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Federal Judicial Appointments: A Look at Patronage in Federal Appointments Since 1988
University of Toronto Law Journal (2008)
  • Troy Riddell, University of Guelph
  • Lori Hausegger, Boise State University
  • Matthew Hennigar, Brock University
The article investigates whether the new screening system introduced by the federal government in 1988 for appointing judges (below the Supreme Court level) has reduced the influence of patronage in the federal judicial appointment process. To analyse this question, we examined whether judicial appointees from 1989 through 2003 donated to a political party, particularly the party that appointed them, up to five years prior to their appointment. We found that almost one-third of appointees had donated to the party in power and that these numbers were relatively consistent between the Mulroney and Chrétien governments. The number of party donors and the fact that so few appointees had donated to parties other than the one in power suggest that the screening-committee system has done little to curtail patronage in the appointment process. In addition to reporting on political donations by candidates, the article summarizes their gender and legal background characteristics. The article places the discussion of patronage and judicial appointments in the larger context of the role of courts in Canada's system of governance and, in doing so, discusses the relationship between judicial appointments and judicial independence. Our findings and the more general discussion are placed in a comparative context.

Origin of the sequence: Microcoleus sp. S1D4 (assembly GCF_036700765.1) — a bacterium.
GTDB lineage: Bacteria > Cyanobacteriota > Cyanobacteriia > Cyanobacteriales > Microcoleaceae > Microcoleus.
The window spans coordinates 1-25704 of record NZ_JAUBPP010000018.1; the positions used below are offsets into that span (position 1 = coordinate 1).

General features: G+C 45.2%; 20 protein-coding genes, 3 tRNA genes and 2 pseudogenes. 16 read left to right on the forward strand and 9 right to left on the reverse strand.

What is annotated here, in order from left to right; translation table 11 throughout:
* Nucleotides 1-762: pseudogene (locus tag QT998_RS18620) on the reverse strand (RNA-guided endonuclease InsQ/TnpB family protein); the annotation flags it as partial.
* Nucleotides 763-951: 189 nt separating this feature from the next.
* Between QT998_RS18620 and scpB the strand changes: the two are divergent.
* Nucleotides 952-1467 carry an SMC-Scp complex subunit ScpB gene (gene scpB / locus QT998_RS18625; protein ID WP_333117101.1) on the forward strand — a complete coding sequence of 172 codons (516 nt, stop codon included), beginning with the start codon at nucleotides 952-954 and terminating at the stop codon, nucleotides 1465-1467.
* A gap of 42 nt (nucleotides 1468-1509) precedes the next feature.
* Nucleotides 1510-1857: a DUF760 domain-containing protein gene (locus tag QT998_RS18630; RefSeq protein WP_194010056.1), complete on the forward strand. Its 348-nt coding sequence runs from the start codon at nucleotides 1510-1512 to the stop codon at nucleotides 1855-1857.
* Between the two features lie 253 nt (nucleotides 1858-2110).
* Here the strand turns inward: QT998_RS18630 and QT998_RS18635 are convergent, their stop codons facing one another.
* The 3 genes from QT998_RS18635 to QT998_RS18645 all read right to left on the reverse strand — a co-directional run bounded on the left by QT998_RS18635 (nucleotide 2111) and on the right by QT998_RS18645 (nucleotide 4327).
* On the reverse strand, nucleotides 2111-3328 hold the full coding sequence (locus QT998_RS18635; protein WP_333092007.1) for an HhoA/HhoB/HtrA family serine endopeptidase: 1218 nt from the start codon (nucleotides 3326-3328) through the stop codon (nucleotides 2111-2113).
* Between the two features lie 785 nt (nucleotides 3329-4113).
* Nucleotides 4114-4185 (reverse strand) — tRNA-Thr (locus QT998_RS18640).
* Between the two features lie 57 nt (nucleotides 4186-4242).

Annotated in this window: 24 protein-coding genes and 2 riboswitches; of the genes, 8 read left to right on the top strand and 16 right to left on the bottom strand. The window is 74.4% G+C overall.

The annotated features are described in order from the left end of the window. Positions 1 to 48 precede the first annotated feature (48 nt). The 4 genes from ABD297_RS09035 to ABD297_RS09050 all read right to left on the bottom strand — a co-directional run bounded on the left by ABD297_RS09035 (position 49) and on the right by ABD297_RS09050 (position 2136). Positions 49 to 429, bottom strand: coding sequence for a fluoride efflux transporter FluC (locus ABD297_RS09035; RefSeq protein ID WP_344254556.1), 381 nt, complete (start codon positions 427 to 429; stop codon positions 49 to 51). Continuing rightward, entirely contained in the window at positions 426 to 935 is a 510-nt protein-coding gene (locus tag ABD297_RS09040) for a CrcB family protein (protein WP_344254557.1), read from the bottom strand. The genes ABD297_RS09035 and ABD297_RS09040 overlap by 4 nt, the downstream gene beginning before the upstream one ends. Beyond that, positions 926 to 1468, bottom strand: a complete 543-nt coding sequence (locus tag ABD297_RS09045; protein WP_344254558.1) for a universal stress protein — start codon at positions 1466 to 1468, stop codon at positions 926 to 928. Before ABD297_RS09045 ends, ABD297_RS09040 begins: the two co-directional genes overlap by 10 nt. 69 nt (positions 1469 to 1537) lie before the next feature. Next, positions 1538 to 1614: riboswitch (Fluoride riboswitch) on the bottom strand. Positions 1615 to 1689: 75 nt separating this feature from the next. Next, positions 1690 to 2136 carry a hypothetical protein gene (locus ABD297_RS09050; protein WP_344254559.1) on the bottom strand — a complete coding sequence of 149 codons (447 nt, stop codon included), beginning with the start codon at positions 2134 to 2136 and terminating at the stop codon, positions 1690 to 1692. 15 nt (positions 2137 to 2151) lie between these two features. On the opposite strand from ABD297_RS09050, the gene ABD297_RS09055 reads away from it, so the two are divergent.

• judicial appointments,
  • patronage,
  • judicial independence
Publication Date
January, 2008
Citation Information
Troy Riddell, Lori Hausegger and Matthew Hennigar. "Federal Judicial Appointments: A Look at Patronage in Federal Appointments Since 1988" University of Toronto Law Journal Vol. 58 Iss. 1 (2008)
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